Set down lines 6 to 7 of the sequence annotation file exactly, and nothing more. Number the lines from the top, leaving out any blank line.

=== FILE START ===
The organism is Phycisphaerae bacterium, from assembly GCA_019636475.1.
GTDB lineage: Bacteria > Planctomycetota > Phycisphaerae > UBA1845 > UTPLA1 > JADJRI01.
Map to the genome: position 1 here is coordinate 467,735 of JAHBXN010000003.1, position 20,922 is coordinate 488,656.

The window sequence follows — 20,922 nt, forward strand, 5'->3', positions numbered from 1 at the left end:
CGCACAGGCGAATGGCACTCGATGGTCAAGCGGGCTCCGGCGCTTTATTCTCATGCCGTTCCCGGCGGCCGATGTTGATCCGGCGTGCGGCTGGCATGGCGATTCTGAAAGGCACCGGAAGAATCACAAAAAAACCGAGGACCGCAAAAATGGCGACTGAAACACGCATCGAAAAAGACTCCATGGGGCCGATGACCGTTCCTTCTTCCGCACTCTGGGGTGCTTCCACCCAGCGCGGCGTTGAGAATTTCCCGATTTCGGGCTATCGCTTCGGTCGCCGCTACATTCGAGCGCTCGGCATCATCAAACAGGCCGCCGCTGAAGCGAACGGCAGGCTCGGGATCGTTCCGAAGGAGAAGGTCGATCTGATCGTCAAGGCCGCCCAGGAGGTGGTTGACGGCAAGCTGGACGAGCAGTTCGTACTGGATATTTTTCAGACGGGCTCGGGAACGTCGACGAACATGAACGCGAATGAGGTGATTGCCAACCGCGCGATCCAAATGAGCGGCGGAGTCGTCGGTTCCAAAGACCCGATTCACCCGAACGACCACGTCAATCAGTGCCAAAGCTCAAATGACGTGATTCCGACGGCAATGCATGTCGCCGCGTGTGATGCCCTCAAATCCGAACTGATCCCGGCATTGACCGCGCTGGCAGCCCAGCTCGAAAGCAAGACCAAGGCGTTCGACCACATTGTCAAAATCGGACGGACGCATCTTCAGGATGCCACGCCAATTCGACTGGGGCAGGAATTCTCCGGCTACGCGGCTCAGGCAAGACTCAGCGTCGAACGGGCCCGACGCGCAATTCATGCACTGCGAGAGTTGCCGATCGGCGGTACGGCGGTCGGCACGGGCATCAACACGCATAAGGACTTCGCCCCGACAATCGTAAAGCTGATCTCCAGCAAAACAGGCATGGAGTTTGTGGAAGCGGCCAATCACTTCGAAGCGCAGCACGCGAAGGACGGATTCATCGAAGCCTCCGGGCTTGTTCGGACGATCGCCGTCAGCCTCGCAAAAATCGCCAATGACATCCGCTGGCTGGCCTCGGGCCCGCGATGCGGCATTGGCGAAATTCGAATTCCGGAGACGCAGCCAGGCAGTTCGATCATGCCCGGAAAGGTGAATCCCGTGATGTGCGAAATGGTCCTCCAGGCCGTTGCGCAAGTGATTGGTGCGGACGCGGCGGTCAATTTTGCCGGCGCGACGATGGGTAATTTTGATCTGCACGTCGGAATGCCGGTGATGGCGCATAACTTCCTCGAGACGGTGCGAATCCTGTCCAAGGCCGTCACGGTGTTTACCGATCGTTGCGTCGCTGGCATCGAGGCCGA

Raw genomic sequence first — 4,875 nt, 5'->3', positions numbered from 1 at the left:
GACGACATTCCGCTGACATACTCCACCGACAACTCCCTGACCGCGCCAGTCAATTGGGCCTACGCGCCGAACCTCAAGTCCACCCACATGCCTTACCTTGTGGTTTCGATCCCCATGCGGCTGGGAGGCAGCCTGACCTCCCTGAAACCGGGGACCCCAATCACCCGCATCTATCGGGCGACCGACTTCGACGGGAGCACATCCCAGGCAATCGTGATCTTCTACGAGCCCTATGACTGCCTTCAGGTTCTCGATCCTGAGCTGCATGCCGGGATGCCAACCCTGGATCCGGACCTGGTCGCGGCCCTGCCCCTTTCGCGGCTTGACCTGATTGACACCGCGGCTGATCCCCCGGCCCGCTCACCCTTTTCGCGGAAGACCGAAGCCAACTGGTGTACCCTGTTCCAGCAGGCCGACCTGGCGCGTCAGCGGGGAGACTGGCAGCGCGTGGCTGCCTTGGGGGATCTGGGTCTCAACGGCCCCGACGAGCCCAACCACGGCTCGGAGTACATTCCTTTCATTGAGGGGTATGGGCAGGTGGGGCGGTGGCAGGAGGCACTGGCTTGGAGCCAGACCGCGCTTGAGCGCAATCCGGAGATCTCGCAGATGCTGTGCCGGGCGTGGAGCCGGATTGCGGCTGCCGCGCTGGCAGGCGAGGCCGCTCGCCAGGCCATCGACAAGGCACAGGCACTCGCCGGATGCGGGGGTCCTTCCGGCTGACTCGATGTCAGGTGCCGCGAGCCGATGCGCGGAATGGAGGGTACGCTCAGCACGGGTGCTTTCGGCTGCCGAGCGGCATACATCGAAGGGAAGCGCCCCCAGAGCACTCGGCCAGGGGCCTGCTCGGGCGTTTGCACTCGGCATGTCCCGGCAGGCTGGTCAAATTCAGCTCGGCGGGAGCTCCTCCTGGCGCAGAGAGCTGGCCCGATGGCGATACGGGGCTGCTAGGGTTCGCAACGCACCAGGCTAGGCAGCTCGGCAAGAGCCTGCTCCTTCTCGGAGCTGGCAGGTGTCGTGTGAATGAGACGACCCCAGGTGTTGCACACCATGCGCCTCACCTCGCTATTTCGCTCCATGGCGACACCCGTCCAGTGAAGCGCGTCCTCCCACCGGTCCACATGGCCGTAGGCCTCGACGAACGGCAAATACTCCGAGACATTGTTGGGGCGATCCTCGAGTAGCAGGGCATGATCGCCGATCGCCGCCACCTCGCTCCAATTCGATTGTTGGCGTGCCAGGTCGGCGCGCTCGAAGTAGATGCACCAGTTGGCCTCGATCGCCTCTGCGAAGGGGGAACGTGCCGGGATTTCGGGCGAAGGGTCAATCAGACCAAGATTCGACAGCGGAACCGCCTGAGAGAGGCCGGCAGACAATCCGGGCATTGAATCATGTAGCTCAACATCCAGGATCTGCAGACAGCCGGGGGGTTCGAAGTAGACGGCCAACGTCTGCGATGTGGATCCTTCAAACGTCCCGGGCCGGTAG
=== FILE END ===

Raw genomic sequence first — 4,875 nt, 5'->3', positions numbered from 1 at the left:
GACGACATTCCGCTGACATACTCCACCGACAACTCCCTGACCGCGCCAGTCAATTGGGCCTACGCGCCGAACCTCAAGTCCACCCACATGCCTTACCTTGTGGTTTCGATCCCCATGCGGCTGGGAGGCAGCCTGACCTCCCTGAAACCGGGGACCCCAATCACCCGCATCTATCGGGCGACCGACTTCGACGGGAGCACATCCCAGGCAATCGTGATCTTCTACGAGCCCTATGACTGCCTTCAGGTTCTCGATCCTGAGCTGCATGCCGGGATGCCAACCCTGGATCCGGACCTGGTCGCGGCCCTGCCCCTTTCGCGGCTTGACCTGATTGACACCGCGGCTGATCCCCCGGCCCGCTCACCCTTTTCGCGGAAGACCGAAGCCAACTGGTGTACCCTGTTCCAGCAGGCCGACCTGGCGCGTCAGCGGGGAGACTGGCAGCGCGTGGCTGCCTTGGGGGATCTGGGTCTCAACGGCCCCGACGAGCCCAACCACGGCTCGGAGTACATTCCTTTCATTGAGGGGTATGGGCAGGTGGGGCGGTGGCAGGAGGCACTGGCTTGGAGCCAGACCGCGCTTGAGCGCAATCCGGAGATCTCGCAGATGCTGTGCCGGGCGTGGAGCCGGATTGCGGCTGCCGCGCTGGCAGGCGAGGCCGCTCGCCAGGCCATCGACAAGGCACAGGCACTCGCCGGATGCGGGGGTCCTTCCGGCTGACTCGATGTCAGGTGCCGCGAGCCGATGCGCGGAATGGAGGGTACGCTCAGCACGGGTGCTTTCGGCTGCCGAGCGGCATACATCGAAGGGAAGCGCCCCCAGAGCACTCGGCCAGGGGCCTGCTCGGGCGTTTGCACTCGGCATGTCCCGGCAGGCTGGTCAAATTCAGCTCGGCGGGAGCTCCTCCTGGCGCAGAGAGCTGGCCCGATGGCGATACGGGGCTGCTAGGGTTCGCAACGCACCAGGCTAGGCAGCTCGGCAAGAGCCTGCTCCTTCTCGGAGCTGGCAGGTGTCGTGTGAATGAGACGACCCCAGGTGTTGCACACCATGCGCCTCACCTCGCTATTTCGCTCCATGGCGACACCCGTCCAGTGAAGCGCGTCCTCCCACCGGTCCACATGGCCGTAGGCCTCGACGAACGGCAAATACTCCGAGACATTGTTGGGGCGATCCTCGAGTAGCAGGGCATGATCGCCGATCGCCGCCACCTCGCTCCAATTCGATTGTTGGCGTGCCAGGTCGGCGCGCTCGAAGTAGATGCACCAGTTGGCCTCGATCGCCTCTGCGAAGGGGGAACGTGCCGGGATTTCGGGCGAAGGGTCAATCAGACCAAGATTCGACAGCGGAACCGCCTGAGAGAGGCCGGCAGACAATCCGGGCATTGAATCATGTAGCTCAACATCCAGGATCTGCAGACAGCCGGGGGGTTCGAAGTAGACGGCCAACGTCTGCGATGTGGATCCTTCAAACGTCCCGGGCCGGTAG